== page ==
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Cooke Sees Stadium in '94 Season

By Richard Justice
Washington Post Staff Writer
Wednesday, May 27, 1992; Page A01

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Less than two months after Washington Redskins owner Jack Kent Cooke broke off negotiations with the District of Columbia, sources familiar with his plans said yesterday that Cooke intends to build a new stadium for his National Football League team in time for the 1994 season. One of the sources said Cooke will announce final plans in June for the facility, which will cost $175 million and seat 78,600.

Cooke indicated the seriousness of his intentions last week, when he attended his first NFL owners meeting in a decade to discuss methods of financing the stadium. He declined, however, to disclose to the owners where the stadium would be built.

The owners gave Cooke the assurances he sought that the league's revenue-sharing policies would remain unchanged and that he could use the revenue from the sale of luxury skyboxes and expensive club seats to help finance building the facility. It has been estimated Cooke could make $20 million to $25 million a year from rentals of luxury suites.

Cooke declined yesterday to discuss details, but did say he was moving forward with construction plans. "I believe it will be the finest stadium in America until someone builds a better one," he said. "That is our object, and I think we'll reach our goal. The commissioner {Paul Tagliabue} is delighted with my proposal to build a new stadium. One of his ambitions is for every club in the NFL to play in a stadium built solely for football."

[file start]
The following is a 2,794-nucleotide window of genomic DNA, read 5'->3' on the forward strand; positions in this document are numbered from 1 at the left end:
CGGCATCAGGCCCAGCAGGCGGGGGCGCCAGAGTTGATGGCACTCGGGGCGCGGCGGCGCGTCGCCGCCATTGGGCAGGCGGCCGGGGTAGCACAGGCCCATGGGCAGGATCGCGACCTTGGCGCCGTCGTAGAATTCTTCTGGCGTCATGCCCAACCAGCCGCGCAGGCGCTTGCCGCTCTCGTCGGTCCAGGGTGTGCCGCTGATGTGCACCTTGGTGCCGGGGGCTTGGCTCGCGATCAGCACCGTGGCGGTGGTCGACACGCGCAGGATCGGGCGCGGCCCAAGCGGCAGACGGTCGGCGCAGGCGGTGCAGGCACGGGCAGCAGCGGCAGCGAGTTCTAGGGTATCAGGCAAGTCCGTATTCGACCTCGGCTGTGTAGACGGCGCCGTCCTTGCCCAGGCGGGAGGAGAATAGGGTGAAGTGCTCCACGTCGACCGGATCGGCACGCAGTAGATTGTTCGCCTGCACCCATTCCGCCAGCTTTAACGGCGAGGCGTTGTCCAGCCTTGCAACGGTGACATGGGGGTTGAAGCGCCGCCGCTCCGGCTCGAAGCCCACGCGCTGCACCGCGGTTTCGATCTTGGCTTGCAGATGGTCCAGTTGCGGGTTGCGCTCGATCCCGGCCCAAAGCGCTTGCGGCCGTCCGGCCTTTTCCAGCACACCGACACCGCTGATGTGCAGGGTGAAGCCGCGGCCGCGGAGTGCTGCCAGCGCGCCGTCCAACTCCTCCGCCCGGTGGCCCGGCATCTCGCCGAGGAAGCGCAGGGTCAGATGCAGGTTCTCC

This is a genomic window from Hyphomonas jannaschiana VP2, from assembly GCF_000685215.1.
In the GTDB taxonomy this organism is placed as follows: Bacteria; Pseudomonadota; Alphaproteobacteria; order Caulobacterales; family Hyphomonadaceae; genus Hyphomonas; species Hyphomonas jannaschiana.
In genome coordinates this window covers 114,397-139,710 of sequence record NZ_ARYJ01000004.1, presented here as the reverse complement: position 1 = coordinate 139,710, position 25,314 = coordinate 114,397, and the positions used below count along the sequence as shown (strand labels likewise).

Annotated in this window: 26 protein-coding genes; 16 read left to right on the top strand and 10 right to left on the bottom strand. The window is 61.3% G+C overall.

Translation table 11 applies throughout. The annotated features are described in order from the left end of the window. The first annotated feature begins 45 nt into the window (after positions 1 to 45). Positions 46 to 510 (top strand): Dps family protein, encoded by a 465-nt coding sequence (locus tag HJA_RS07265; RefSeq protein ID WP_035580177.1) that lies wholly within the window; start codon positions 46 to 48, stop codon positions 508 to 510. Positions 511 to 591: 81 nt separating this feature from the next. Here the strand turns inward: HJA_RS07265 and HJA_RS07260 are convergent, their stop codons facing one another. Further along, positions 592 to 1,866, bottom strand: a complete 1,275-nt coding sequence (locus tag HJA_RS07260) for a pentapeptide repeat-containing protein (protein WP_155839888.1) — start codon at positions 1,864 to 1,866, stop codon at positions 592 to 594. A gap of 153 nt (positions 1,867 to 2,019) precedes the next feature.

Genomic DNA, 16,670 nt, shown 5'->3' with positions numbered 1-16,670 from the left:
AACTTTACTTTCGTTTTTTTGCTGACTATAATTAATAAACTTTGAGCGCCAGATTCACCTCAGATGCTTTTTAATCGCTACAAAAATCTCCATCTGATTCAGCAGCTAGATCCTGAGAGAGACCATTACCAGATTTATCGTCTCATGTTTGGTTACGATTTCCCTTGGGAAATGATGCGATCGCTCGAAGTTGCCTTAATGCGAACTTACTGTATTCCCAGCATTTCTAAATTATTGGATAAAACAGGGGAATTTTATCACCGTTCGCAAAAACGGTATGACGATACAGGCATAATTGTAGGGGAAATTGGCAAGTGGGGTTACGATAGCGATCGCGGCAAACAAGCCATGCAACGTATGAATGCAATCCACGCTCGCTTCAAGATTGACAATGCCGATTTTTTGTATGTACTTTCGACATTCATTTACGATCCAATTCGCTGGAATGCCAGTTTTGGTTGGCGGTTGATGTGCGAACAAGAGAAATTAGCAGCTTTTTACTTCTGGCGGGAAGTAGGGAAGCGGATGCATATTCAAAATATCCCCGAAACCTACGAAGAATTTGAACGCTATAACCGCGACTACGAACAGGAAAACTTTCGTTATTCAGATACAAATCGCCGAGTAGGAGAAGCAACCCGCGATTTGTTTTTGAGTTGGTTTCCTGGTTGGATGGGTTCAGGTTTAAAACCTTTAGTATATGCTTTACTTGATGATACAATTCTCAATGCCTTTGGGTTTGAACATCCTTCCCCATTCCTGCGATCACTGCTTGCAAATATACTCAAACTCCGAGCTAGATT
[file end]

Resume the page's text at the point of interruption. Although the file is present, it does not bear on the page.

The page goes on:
The site of the stadium remains unresolved. On April 2 Cooke broke off negotiations with the District to build a facility next to RFK Stadium and has told at least one associate he has settled on a site in Northern Virginia. But a source familiar with the owner's plans said there was "a slim, very slim" chance negotiations with the District could reopen.

A spokesman for Mayor Sharon Pratt Kelly said last night that she is unaware of any plans Cooke may have for building a stadium in Virginia, and doubted any such reports were true. "We're still operating under the premise, as he's stated in letters, that his first preference is to remain in the District," said Vada Manager, Kelly's spokesman.